Veterans of The Washington Post Bob Woodward and Carl Bernstein shared their famous story in a lecture at Tulsa University on March 27.
Almost 40 yeras ago, a small news story on a break-in at the Watergate office complex in Washington, D.C., lead to the discovery of a huge cover-up scandal in President Richard Nixon’s administration, and Woodward and Bernstein were the reporters who took on the task of uncovering this scandal.
Having been invited to speak at TU’s Presidential Lecture Series, the duo took the stage and re-told their stories of the historical event.
“What the third-rate burglary really was was the key to unlocking the Nixon presidency,” Bernstein said.
Woodward and Bernstein were fairly young and new to The Washington Post when they took on this news story in 1972.
“We were just metropolitan reporters, not very high up on the totem pole,” Bernstein said.
“We weren’t even on the totem pole,” said Woodward.
However, through all of the challenges the two went through to investigate this story, especially with no one wanting to share any information, their work on the Watergate scandal earned The Washington Post a Pulitzer Prize for public service.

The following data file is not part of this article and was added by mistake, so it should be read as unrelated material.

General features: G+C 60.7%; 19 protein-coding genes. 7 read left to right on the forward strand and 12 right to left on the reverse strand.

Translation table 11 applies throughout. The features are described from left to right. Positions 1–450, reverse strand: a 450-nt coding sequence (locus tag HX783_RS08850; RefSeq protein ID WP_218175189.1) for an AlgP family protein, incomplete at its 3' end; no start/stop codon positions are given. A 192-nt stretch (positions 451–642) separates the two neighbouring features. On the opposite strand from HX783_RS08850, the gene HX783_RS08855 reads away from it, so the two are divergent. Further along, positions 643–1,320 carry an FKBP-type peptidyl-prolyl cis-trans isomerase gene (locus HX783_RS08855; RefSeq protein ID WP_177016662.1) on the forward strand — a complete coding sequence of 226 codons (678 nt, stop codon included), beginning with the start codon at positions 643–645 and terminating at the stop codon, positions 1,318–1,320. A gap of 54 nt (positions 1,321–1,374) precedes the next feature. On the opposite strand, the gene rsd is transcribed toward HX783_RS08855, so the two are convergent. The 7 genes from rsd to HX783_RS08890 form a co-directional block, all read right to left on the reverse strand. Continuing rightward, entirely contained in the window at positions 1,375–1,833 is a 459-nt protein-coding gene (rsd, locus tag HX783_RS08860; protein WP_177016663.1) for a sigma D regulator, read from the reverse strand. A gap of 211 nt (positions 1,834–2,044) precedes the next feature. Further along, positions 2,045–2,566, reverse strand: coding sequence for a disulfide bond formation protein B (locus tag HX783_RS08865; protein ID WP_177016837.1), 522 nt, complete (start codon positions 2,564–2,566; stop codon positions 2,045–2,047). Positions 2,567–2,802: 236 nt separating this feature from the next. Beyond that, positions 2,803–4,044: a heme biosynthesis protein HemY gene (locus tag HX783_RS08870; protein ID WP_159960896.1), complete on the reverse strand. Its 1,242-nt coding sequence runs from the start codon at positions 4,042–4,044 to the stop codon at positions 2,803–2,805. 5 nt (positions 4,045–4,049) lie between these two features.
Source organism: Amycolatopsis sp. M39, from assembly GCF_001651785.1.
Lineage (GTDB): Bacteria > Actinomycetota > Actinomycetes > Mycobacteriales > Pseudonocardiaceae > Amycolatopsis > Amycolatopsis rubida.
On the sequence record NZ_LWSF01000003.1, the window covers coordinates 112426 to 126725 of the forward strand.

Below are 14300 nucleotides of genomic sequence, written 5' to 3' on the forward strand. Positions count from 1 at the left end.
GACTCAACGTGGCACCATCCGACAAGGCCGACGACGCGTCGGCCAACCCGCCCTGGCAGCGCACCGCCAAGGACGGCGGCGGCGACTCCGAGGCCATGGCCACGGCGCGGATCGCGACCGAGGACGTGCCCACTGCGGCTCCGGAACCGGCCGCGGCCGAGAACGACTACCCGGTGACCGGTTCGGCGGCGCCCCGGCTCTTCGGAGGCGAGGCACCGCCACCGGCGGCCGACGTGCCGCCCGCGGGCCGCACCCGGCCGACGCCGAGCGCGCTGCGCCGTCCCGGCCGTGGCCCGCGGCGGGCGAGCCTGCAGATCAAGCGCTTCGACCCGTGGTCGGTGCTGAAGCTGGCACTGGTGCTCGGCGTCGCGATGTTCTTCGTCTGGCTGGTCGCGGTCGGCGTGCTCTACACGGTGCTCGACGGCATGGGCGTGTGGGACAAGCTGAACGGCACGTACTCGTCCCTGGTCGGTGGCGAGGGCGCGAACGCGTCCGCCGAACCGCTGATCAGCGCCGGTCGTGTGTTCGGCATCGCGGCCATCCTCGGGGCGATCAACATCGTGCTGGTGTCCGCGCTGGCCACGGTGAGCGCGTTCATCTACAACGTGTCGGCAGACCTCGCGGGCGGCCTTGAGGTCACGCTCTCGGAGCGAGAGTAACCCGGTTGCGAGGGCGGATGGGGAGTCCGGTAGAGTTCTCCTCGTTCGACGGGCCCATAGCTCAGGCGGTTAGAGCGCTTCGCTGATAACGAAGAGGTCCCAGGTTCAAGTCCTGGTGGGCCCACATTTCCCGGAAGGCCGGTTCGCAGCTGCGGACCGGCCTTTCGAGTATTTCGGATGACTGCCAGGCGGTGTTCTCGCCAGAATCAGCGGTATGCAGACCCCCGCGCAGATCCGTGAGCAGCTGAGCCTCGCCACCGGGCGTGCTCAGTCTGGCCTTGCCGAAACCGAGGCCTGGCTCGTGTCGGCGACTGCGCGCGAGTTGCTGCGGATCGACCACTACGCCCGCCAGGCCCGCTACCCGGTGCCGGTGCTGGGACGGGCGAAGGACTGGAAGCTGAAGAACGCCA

The lecture lasted an hour and a half, with questions from the audience following.
“I thought it was amazing how they were both still able to remember,” said ORU freshman Ian Harrup. “After 40 years they are still pursuing the story after all the work they put into it. All the work they put into it is still carrying through today.”
This reporter duo typically only speak together 10 times a year across the nation.
“We’re just telling old war stories and what you will see is a different time in journalism, a different time in our political history, and a different time of how people absorbed information,” Bernstein said.